Since the first PC model for radiation cancer was proposed by the NIH, there have been several models such Biologic Effects of Ionizing Radiation V [10] and United Nations Scientific Committee on the Effects of Atomic Radiation [11]. Most are based on the mortality of Japanese atomic bomb survivors without adjusting for many uncertainties. Furthermore, other limitations remain such as the extrapolation from one population to another and difference in PC according to the choice of model (additive or multiplicative model). The revised PC model proposed by the NCI-CDC in 2013 [9], based on Japanese atomic bomb survivors focused on the evaluation of the distribution of uncertainty. It adapted the random mixed model considering the basic uncertainties and was rated the most reasonable and objective model. Using the NCI-CDC model, the NCI-Interactive Radio Epidemiological Program (IREP) was developed after adjusting for the population of the United States [9] and the National Institute of Occupational Health (NIOSH) developed the NIOSH-IREP, a revision of NCI-IREP [12]. A risk model for radiation cancer based on a life span study of Japanese atomic bomb survivors is updated regularly by the Radiation Effect Research Foundation [13].

Development and recent revision of PC for radiation cancer in Korea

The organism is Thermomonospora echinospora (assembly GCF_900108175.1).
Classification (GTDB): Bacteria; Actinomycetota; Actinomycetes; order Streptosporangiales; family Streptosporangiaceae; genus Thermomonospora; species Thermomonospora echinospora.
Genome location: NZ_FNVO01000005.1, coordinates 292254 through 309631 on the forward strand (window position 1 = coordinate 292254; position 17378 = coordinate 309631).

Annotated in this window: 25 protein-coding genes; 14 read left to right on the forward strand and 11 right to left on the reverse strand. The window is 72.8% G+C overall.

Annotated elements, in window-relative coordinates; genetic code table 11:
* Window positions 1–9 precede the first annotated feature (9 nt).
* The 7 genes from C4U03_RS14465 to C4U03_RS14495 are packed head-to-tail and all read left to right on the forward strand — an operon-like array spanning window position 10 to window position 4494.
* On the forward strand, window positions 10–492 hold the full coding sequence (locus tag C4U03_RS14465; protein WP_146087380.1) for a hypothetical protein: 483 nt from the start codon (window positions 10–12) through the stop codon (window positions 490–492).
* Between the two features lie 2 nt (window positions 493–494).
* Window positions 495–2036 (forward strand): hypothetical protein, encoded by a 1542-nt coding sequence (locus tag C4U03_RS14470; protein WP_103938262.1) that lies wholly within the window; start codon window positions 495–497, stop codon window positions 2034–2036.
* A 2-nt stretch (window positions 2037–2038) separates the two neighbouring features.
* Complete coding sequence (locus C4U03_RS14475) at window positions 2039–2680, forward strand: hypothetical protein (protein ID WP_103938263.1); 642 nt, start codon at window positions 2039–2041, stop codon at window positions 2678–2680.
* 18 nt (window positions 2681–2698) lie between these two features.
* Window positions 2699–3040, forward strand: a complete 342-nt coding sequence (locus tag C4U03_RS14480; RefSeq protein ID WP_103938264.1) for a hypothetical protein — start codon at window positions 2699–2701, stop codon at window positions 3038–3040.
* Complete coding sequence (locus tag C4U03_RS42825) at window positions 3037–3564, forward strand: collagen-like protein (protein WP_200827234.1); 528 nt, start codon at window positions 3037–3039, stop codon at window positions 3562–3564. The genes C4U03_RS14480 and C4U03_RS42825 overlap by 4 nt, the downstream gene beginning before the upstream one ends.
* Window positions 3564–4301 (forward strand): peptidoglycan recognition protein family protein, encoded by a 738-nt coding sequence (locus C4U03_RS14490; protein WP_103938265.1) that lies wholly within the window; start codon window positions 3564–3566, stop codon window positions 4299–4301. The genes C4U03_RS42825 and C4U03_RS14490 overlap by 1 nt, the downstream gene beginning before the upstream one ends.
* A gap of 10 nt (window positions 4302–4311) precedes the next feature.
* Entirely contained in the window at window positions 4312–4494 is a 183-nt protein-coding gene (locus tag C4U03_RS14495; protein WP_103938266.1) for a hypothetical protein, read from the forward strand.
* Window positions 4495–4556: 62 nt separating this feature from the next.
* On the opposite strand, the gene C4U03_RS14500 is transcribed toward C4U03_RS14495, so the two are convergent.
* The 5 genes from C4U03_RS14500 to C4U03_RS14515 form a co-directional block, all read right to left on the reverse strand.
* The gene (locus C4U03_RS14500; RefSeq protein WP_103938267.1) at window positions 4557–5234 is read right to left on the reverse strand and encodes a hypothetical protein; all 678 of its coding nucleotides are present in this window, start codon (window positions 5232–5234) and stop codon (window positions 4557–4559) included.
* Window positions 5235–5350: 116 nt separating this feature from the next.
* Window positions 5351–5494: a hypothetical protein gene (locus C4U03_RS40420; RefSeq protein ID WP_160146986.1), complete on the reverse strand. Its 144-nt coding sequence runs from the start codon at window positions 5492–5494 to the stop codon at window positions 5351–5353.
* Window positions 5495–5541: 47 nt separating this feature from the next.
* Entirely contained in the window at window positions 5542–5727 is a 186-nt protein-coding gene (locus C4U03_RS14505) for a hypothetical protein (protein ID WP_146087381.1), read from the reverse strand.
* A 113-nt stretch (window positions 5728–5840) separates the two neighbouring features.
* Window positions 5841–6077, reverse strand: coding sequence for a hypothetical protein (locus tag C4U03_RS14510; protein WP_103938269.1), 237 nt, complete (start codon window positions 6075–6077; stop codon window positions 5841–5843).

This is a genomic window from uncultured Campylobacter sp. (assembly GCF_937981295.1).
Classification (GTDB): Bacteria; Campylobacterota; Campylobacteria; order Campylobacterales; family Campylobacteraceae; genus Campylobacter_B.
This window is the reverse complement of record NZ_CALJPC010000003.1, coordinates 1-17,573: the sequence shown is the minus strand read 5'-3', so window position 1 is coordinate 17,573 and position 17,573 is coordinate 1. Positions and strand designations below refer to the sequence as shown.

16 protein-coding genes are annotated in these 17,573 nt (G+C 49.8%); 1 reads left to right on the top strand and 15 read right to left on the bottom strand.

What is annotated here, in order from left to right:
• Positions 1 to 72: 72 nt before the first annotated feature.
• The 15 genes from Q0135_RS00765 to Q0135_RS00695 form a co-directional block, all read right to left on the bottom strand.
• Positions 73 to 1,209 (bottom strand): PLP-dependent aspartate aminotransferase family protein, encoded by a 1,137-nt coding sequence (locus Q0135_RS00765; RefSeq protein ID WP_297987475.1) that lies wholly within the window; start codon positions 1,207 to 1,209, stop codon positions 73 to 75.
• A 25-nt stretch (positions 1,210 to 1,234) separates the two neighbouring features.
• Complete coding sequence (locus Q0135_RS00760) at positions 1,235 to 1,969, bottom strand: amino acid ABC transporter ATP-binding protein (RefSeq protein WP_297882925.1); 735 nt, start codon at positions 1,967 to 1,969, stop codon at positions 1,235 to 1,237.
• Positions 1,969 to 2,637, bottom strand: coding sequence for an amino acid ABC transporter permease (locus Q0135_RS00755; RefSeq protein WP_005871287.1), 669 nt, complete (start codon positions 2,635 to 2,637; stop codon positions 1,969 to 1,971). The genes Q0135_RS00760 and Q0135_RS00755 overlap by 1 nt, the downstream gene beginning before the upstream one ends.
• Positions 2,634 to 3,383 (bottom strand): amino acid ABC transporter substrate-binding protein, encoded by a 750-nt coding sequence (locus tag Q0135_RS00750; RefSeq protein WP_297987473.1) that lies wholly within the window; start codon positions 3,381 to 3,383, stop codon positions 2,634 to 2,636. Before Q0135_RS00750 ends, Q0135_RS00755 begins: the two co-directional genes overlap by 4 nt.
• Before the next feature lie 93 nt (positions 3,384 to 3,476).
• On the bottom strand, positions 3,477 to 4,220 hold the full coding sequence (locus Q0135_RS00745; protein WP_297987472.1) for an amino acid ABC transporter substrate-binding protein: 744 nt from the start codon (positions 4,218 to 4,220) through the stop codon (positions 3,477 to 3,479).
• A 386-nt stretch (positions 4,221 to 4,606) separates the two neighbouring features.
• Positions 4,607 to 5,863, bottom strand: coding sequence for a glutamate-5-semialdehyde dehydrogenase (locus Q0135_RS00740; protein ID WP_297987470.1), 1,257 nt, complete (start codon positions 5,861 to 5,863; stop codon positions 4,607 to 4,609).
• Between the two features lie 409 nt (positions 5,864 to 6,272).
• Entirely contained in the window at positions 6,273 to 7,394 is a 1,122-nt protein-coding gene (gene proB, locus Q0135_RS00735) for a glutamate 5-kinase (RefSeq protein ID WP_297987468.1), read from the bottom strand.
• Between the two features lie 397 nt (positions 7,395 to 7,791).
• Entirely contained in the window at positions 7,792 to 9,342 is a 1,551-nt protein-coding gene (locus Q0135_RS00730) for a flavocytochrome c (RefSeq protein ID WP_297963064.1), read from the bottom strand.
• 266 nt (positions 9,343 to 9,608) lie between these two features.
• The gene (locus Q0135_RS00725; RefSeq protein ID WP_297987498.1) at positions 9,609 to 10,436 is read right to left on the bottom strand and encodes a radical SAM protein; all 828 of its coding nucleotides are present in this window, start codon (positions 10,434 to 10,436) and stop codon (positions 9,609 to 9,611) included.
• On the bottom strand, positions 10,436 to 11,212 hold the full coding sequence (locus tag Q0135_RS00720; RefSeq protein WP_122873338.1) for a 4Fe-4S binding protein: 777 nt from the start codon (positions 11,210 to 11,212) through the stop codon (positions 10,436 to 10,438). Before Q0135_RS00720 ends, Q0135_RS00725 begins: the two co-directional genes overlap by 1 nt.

The first PC program for radiation cancer in Korea was KORRAS in 1999. It used point estimation, which was revised in RHRI-PEPC by evaluation of the uncertainty using the NCI-IREP model and Korean baseline cancer incidence in 2003 [7]. In the RHRI-PEPC model, the ERR per unit radiation exposure (mSv) was estimated mainly based on the Japanese atomic bomb survivors study, for the 30 cancer types in the NCI-CDC report (Table 1) [9]. To adjust the uncertainties, the systematic and random errors of radiation exposure dose measurement were statistically revised. Uncertainty due to population transition was adjusted using the random linear combination model. In this transition, the Japanese baseline cancer incidence was from Hiroshima and Nagasaki [12] and the Korean baseline incidence was from 1993 to 1998 [14]. DDREF for chronic low-LET radiation allowed discrete distribution. For acute low-LET radiation, the starting dose at which DDREF applied was randomly decided by log-uniform distribution. In the case of lung cancer, the interaction between radiation and cigarette smoking was added as a mixed additive and multiplicative model. The relative risk of lung cancer by smoking level was obtained from an NCI-CDC report [9]. Other interaction factors such as the effect of race on skin cancer and the first full term delivery on breast cancer were not considered. The minimum latent period of cancer was assumed to be 1 year for leukemia, 2 years for thyroid cancer, and 4 years for other solid cancers. The cancer risk was phased by an S-shaped function to avoid rapid increase from 0 immediately after exposure to full value after a transition period. Therefore, minimum and maximum values were attained at 1 and 5 years for leukemia, 2 and 8 years for thyroid cancers, 4 and 11 years for most solid cancers, respectively.